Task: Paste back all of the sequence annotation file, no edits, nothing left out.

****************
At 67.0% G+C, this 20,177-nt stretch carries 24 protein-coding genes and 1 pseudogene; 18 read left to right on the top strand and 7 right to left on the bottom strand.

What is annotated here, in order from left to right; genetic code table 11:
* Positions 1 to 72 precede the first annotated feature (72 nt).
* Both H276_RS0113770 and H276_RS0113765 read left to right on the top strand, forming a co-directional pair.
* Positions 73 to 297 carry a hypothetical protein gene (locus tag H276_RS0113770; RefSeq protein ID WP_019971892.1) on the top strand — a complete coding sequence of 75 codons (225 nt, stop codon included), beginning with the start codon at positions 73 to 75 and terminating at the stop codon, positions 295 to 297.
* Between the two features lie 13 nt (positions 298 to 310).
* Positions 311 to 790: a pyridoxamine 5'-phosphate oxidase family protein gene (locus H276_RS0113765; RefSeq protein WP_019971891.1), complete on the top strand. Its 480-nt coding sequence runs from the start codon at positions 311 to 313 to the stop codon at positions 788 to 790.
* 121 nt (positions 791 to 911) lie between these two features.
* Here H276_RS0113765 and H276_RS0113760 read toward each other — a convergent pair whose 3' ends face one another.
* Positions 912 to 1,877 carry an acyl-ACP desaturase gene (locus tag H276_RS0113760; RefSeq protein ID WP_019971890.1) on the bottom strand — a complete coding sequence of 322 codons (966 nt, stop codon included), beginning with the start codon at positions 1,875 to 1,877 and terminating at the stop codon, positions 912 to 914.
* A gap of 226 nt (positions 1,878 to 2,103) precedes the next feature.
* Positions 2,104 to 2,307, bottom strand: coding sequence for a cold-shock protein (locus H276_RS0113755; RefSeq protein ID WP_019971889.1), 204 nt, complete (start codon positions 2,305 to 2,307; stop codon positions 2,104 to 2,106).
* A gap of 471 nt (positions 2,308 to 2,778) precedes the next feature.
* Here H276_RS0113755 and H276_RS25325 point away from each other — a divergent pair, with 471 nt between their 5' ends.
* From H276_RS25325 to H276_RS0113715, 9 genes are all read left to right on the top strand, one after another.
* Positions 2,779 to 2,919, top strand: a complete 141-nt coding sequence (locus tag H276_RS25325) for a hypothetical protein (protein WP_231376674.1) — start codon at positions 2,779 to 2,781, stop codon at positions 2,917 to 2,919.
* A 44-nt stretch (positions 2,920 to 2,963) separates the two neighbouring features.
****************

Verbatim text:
At 67.0% G+C, this 20,177-nt stretch carries 24 protein-coding genes and 1 pseudogene; 18 read left to right on the top strand and 7 right to left on the bottom strand.

What is annotated here, in order from left to right; genetic code table 11:
* Positions 1 to 72 precede the first annotated feature (72 nt).
* Both H276_RS0113770 and H276_RS0113765 read left to right on the top strand, forming a co-directional pair.
* Positions 73 to 297 carry a hypothetical protein gene (locus tag H276_RS0113770; RefSeq protein ID WP_019971892.1) on the top strand — a complete coding sequence of 75 codons (225 nt, stop codon included), beginning with the start codon at positions 73 to 75 and terminating at the stop codon, positions 295 to 297.
* Between the two features lie 13 nt (positions 298 to 310).
* Positions 311 to 790: a pyridoxamine 5'-phosphate oxidase family protein gene (locus H276_RS0113765; RefSeq protein WP_019971891.1), complete on the top strand. Its 480-nt coding sequence runs from the start codon at positions 311 to 313 to the stop codon at positions 788 to 790.
* 121 nt (positions 791 to 911) lie between these two features.
* Here H276_RS0113765 and H276_RS0113760 read toward each other — a convergent pair whose 3' ends face one another.
* Positions 912 to 1,877 carry an acyl-ACP desaturase gene (locus tag H276_RS0113760; RefSeq protein ID WP_019971890.1) on the bottom strand — a complete coding sequence of 322 codons (966 nt, stop codon included), beginning with the start codon at positions 1,875 to 1,877 and terminating at the stop codon, positions 912 to 914.
* A gap of 226 nt (positions 1,878 to 2,103) precedes the next feature.
* Positions 2,104 to 2,307, bottom strand: coding sequence for a cold-shock protein (locus H276_RS0113755; RefSeq protein ID WP_019971889.1), 204 nt, complete (start codon positions 2,305 to 2,307; stop codon positions 2,104 to 2,106).
* A gap of 471 nt (positions 2,308 to 2,778) precedes the next feature.
* Here H276_RS0113755 and H276_RS25325 point away from each other — a divergent pair, with 471 nt between their 5' ends.
* From H276_RS25325 to H276_RS0113715, 9 genes are all read left to right on the top strand, one after another.
* Positions 2,779 to 2,919, top strand: a complete 141-nt coding sequence (locus tag H276_RS25325) for a hypothetical protein (protein WP_231376674.1) — start codon at positions 2,779 to 2,781, stop codon at positions 2,917 to 2,919.
* A 44-nt stretch (positions 2,920 to 2,963) separates the two neighbouring features.